I am a young man from Senegal and I'm working with lead in Africa for the sustenaible development and the protection of the environment. I am working for the promotion of biogaz like new energy.
In very deprived communities in upper west region in Ghana, we teach them the benefit of renewable resource in the community and the effect when they are misused.
I hail from a town Bhopal which has witnessed the wrath of infamous MIC gas back in 3 Dec 1984.
The casualties who were lucky to survive, are left with cursing their fate as they have suffered life long disorders.
The only way we can ensure these sort of incidents do not happen again is by introducing a referendum which ensures that there be periodic inspections of plants and every organization on this planet must strive for sustainable energy and use more renewable sources of energy.
Safeguarding the interest of mother earth will ensure a better and brighter future for us.
The EzyStove - a simple cookstove developed as part of the UNV-supported Community Based Adaptation (CBA) programme in Namibia - is a fuel-efficient, easy-to-use and environmentally friendly stove designed for poor rural households dependent on burning wood or paper on open fires for their cooking and heating.
The easily assembled stove consists of a fire chamber fitted into a metal frame. Because the chamber concentrates the fire’s heat, it reduces wood fuel consumption by two thirds to heat food or liquid.
One and a half kilograms of wood can produce the same heat as 6 kg of wood on an open fire. Tests also proved that the stove can boil two litres of water within 11 minutes whereas it takes up to 30 minutes to do this on an open fire.
The design also produces between 60 and 80 per cent less emissions and a fraction of the wood smoke. As a result, the stove can be used indoors.
Cutting trees for fuel in Namibia is resulting in alarming amounts of deforestation, causing extensive desertification. Widespread use of the new stove will markedly reduce both greenhouse gas emissions and deforestation.
Originally designed by university students in Finland, the EzyStove came to Namibia through Creative Entrepreneurs Solutions (CES), the NGO implementing the CBA programme in Namibia. A group of Namibian women tested and tweaked the stove’s design and received backing from CES and the Swedish company Ergonomidesign to incorporate their ideas into the updated product.
The CBA programme in Namibia promotes self-help groups to increase the resilience of communities to the effects of climate change. There are CBA programmes in nine other pilot countries. Delivered through the Global Environmental Facility (GEF)-Small Grants Programme (SGP), the CBA programme is a five-year UNDP global initiative, largely funded by GEF along with other donors, such as the Governments of Japan and Switzerland, and AusAID.
In seven out of nine CBA countries, UNV partners with UNDP to enhance community mobilization, facilitate volunteers’ contributions and ensure inclusive participation in the project, as well as to facilitate capacity building of partner NGOs and community-based organizations (CBOs).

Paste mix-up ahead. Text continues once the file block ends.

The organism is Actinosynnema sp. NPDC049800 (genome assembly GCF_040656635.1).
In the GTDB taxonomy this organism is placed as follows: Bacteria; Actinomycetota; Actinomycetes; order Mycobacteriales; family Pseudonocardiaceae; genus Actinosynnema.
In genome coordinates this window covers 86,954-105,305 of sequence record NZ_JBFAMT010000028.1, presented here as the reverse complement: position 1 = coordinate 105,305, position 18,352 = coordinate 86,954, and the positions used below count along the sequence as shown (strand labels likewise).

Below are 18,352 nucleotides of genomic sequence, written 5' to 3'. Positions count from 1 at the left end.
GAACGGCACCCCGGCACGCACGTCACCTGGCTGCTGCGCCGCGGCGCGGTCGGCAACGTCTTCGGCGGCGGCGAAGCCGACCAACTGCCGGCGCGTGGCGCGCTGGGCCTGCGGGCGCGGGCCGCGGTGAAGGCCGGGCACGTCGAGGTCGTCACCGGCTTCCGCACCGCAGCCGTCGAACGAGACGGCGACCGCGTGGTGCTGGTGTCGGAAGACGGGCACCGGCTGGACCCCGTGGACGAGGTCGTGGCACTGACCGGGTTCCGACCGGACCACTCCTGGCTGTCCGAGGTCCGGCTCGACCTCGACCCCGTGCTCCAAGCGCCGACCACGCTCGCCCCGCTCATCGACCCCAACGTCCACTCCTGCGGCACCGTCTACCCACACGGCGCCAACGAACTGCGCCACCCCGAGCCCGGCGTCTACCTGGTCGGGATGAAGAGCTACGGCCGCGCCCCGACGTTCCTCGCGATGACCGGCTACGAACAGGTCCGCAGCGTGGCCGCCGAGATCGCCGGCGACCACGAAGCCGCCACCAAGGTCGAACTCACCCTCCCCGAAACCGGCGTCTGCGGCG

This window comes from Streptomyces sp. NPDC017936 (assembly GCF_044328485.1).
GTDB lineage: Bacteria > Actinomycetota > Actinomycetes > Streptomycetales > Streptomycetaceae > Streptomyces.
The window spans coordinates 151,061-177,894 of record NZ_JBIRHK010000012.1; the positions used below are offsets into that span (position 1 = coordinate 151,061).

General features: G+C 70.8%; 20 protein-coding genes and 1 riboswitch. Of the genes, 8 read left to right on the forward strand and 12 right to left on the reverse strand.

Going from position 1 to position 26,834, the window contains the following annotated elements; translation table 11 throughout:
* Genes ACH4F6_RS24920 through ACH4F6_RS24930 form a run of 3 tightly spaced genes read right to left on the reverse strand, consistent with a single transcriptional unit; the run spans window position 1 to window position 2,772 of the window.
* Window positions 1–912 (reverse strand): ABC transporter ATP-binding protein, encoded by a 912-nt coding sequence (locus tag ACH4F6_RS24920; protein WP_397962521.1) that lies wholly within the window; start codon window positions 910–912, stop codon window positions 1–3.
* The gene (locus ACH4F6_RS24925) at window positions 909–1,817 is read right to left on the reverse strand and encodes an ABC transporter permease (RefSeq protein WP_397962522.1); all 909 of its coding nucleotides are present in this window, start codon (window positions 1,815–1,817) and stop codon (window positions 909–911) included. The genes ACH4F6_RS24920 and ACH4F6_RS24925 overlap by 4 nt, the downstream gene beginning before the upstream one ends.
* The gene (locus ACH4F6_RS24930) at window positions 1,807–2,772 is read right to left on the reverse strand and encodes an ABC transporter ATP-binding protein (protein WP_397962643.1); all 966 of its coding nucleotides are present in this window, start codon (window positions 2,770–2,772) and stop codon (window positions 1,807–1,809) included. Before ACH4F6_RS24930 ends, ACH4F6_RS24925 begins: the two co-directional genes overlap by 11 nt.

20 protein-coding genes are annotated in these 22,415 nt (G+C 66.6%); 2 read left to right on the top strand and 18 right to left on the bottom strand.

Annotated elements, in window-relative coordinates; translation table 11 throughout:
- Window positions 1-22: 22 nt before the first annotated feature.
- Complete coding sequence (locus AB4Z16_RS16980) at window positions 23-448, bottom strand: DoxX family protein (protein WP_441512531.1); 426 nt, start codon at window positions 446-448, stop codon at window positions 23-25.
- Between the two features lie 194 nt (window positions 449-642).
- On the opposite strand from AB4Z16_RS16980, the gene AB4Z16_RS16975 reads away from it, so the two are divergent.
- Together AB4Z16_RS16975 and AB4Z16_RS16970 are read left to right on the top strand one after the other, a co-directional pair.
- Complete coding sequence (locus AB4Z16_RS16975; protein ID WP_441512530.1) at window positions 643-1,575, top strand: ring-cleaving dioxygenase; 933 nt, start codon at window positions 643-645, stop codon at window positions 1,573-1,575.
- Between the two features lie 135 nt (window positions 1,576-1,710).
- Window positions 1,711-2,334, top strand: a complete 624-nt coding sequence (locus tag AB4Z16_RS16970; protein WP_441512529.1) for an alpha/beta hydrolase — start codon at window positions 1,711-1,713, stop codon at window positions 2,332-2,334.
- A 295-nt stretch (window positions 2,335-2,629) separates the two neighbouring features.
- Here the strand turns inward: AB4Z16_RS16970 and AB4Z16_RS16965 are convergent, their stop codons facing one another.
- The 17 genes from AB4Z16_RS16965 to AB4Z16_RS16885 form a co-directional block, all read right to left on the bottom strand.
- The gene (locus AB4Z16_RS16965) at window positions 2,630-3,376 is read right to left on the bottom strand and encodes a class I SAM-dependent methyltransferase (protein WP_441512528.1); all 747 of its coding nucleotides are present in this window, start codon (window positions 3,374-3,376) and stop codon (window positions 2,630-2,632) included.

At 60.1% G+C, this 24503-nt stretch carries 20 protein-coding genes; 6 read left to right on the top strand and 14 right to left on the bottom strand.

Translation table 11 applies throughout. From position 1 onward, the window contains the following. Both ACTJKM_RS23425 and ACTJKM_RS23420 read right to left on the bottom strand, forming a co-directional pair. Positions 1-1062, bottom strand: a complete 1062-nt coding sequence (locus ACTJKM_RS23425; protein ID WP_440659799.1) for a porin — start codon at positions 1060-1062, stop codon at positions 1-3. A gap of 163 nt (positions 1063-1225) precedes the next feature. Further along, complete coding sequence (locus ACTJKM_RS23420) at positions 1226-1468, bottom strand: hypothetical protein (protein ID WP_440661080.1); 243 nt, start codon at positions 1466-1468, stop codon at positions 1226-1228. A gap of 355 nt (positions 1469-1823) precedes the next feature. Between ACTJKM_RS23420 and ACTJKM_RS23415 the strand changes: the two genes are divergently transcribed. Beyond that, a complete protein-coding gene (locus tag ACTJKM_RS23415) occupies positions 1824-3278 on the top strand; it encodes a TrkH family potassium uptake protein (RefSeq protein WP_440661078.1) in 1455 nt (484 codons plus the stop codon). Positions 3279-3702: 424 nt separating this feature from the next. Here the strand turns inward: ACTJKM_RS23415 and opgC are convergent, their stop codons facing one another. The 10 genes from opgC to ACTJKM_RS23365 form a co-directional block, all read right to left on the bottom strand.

The CBA programme in Namibia strives to create an enabling environment that encourages self-help groups of men and women to form and generate collaborative community initiatives on a voluntary basis and across the various sectors of the community. The members share the same experiences of the socio-economic challenges of poverty and the same common purpose to mitigate and adapt to climate change.
The stove comes from the factory as flat sheet metal panels, a few bent steel rods and some rivets. It can be easily assembled in a small local workshop without advanced tools.
CES has donated 150 EzyStoves assembled in its Ondangwa workshop to communities around Namibia to make the product known and get communities to commit to producing the stove independently. The stove costs about 150 Namibian Dollars (N$)(<20US$) to produce, but will be sold at a subsidized price of 30N$ (<4US$) to make it an affordable alternative even to the poorest households.
The stove’s local manufacture will create new jobs and encourage entrepreneurship.
Alors qu’environ 1,4 milliards d’individus n’ont pas accès à l’électricité et dans le contexte actuel du changement climatique, il est nécessaire de garantir l’accès et assurer la fiabilité des systèmes d’approvisionnement énergétique sans impact sur l’environnement. Catherine Collin, ingénieur du vivant et Volontaire des Nations Unies auprès de l'UNESCO donne un aperçu des activités de renforcement des capacités dans le domaine des énergies renouvelables au Mali.
Pour satisfaire la demande énergétique sans cesse croissante, le recours aux énergies renouvelables présente des avantages considérables: contribution au développement économique et social, fourniture plus stable en énergie, atténuation du changement climatique et réduction des impacts négatifs sur la santé et sur l’environnement.